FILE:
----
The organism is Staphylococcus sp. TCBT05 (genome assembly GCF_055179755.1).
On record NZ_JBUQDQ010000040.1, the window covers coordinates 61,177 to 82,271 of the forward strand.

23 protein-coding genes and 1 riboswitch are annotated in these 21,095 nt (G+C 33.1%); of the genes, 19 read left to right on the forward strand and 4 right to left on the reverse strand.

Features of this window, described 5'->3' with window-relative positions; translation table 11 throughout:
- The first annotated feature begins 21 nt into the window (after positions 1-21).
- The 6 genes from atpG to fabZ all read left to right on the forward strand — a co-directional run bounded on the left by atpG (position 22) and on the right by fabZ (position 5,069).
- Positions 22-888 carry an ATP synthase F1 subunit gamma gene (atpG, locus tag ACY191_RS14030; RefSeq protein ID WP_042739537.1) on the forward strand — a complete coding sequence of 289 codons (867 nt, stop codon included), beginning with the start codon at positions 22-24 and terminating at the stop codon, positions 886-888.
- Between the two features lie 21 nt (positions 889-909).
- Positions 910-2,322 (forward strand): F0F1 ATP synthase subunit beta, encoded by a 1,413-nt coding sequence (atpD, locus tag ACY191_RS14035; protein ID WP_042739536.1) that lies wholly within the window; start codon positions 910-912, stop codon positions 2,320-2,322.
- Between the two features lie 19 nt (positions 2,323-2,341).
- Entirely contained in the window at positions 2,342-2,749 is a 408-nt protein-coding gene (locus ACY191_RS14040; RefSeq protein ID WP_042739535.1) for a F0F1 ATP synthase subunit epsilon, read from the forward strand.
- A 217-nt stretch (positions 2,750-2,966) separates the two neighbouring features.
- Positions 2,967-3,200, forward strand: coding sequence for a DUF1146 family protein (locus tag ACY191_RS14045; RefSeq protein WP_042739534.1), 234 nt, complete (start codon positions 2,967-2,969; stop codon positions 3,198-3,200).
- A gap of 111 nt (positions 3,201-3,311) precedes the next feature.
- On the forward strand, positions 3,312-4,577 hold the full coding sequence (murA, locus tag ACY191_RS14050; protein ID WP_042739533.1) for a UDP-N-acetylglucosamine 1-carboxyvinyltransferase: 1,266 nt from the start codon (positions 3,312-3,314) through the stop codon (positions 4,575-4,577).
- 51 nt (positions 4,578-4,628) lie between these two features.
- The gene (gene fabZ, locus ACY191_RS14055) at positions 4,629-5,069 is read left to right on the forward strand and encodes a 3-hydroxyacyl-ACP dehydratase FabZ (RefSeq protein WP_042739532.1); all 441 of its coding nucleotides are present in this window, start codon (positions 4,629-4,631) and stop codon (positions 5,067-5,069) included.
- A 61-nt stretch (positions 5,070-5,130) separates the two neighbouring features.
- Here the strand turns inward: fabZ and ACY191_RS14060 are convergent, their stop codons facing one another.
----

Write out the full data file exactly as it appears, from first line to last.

The organism is Staphylococcus sp. TCBT05 (genome assembly GCF_055179755.1).
On record NZ_JBUQDQ010000040.1, the window covers coordinates 61,177 to 82,271 of the forward strand.

23 protein-coding genes and 1 riboswitch are annotated in these 21,095 nt (G+C 33.1%); of the genes, 19 read left to right on the forward strand and 4 right to left on the reverse strand.

Features of this window, described 5'->3' with window-relative positions; translation table 11 throughout:
- The first annotated feature begins 21 nt into the window (after positions 1-21).
- The 6 genes from atpG to fabZ all read left to right on the forward strand — a co-directional run bounded on the left by atpG (position 22) and on the right by fabZ (position 5,069).
- Positions 22-888 carry an ATP synthase F1 subunit gamma gene (atpG, locus tag ACY191_RS14030; RefSeq protein ID WP_042739537.1) on the forward strand — a complete coding sequence of 289 codons (867 nt, stop codon included), beginning with the start codon at positions 22-24 and terminating at the stop codon, positions 886-888.
- Between the two features lie 21 nt (positions 889-909).
- Positions 910-2,322 (forward strand): F0F1 ATP synthase subunit beta, encoded by a 1,413-nt coding sequence (atpD, locus tag ACY191_RS14035; protein ID WP_042739536.1) that lies wholly within the window; start codon positions 910-912, stop codon positions 2,320-2,322.
- Between the two features lie 19 nt (positions 2,323-2,341).
- Entirely contained in the window at positions 2,342-2,749 is a 408-nt protein-coding gene (locus ACY191_RS14040; RefSeq protein ID WP_042739535.1) for a F0F1 ATP synthase subunit epsilon, read from the forward strand.
- A 217-nt stretch (positions 2,750-2,966) separates the two neighbouring features.
- Positions 2,967-3,200, forward strand: coding sequence for a DUF1146 family protein (locus tag ACY191_RS14045; RefSeq protein WP_042739534.1), 234 nt, complete (start codon positions 2,967-2,969; stop codon positions 3,198-3,200).
- A gap of 111 nt (positions 3,201-3,311) precedes the next feature.
- On the forward strand, positions 3,312-4,577 hold the full coding sequence (murA, locus tag ACY191_RS14050; protein ID WP_042739533.1) for a UDP-N-acetylglucosamine 1-carboxyvinyltransferase: 1,266 nt from the start codon (positions 3,312-3,314) through the stop codon (positions 4,575-4,577).
- 51 nt (positions 4,578-4,628) lie between these two features.
- The gene (gene fabZ, locus ACY191_RS14055) at positions 4,629-5,069 is read left to right on the forward strand and encodes a 3-hydroxyacyl-ACP dehydratase FabZ (RefSeq protein WP_042739532.1); all 441 of its coding nucleotides are present in this window, start codon (positions 4,629-4,631) and stop codon (positions 5,067-5,069) included.
- A 61-nt stretch (positions 5,070-5,130) separates the two neighbouring features.
- Here the strand turns inward: fabZ and ACY191_RS14060 are convergent, their stop codons facing one another.